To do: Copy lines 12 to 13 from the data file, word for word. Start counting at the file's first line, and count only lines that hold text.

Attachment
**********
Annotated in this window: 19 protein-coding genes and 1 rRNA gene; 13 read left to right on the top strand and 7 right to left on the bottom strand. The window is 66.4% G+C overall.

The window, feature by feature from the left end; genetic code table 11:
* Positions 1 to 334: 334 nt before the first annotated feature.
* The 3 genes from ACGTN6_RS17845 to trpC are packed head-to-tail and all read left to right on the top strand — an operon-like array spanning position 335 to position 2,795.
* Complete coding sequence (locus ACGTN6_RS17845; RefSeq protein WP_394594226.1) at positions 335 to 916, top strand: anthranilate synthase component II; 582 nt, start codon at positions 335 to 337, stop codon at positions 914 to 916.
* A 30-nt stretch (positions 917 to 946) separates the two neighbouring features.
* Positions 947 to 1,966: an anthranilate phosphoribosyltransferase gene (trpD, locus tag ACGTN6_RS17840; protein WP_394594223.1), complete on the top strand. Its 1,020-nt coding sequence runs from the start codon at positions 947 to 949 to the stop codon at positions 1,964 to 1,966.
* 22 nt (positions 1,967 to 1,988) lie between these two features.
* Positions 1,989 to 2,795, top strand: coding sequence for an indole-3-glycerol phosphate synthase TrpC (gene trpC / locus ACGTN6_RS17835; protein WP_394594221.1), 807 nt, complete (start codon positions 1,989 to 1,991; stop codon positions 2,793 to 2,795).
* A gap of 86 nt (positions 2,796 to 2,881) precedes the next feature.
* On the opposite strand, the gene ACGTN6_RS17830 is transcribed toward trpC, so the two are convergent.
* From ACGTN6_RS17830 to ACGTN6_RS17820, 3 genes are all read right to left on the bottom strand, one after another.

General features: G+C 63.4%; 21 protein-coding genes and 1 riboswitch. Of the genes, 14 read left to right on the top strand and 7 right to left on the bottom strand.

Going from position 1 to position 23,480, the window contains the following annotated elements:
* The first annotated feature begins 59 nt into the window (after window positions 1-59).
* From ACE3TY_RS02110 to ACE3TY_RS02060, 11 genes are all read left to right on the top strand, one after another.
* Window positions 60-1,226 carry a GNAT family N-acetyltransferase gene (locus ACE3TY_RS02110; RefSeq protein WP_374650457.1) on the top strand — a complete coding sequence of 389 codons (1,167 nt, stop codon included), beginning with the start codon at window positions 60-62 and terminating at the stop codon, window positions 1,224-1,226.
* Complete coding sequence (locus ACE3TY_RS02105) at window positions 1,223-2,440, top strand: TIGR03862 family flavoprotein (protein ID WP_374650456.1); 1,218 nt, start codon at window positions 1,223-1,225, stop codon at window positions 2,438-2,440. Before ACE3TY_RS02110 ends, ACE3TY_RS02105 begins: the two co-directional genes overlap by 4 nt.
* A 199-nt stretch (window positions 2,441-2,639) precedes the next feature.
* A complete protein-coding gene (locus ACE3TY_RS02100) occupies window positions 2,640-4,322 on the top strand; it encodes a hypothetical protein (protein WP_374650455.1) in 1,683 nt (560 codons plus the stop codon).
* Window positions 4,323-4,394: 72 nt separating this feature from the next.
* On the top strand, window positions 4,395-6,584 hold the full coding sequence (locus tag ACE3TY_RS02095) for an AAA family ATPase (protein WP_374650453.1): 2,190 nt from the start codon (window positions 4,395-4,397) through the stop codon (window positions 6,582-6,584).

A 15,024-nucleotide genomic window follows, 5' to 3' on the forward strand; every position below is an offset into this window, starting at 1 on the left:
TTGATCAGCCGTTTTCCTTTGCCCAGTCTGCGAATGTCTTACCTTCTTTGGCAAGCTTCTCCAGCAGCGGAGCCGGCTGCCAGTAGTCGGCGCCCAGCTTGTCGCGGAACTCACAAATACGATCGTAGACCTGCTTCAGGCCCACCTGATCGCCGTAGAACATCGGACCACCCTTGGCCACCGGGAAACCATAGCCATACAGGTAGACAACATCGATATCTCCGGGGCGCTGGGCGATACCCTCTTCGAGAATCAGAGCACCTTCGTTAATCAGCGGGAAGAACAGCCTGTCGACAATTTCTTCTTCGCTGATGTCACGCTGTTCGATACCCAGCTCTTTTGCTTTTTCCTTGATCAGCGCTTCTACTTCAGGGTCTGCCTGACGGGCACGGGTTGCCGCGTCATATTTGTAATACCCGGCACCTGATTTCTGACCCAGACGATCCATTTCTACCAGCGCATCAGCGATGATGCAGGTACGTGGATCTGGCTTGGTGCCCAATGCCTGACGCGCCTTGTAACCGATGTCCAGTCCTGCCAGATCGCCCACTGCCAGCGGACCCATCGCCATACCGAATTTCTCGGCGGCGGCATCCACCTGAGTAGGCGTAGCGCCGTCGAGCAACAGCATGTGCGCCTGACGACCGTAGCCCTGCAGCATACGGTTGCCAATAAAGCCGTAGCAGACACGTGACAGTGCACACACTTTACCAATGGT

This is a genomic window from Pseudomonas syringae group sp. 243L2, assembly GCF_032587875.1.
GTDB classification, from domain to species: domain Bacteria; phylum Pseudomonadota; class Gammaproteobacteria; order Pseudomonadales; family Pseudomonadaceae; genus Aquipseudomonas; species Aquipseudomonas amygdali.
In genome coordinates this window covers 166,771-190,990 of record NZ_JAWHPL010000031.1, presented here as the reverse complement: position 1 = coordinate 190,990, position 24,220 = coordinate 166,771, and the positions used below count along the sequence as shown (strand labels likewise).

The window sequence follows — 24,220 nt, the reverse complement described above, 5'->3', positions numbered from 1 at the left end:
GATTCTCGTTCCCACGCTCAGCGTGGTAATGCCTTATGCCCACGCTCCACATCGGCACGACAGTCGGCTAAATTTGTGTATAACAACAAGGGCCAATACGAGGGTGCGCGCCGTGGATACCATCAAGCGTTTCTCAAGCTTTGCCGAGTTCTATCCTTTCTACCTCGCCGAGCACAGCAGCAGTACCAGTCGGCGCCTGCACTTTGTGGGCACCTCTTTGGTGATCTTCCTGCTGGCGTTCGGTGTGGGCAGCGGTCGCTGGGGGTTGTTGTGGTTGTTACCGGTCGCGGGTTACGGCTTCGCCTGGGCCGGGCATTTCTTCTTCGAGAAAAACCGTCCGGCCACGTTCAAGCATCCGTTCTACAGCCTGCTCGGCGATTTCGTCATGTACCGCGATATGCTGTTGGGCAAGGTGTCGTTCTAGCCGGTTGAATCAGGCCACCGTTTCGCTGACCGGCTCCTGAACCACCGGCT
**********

* From ACGTN6_RS17830 to ACGTN6_RS17820, 3 genes are all read right to left on the bottom strand, one after another.

General features: G+C 63.4%; 21 protein-coding genes and 1 riboswitch. Of the genes, 14 read left to right on the top strand and 7 right to left on the bottom strand.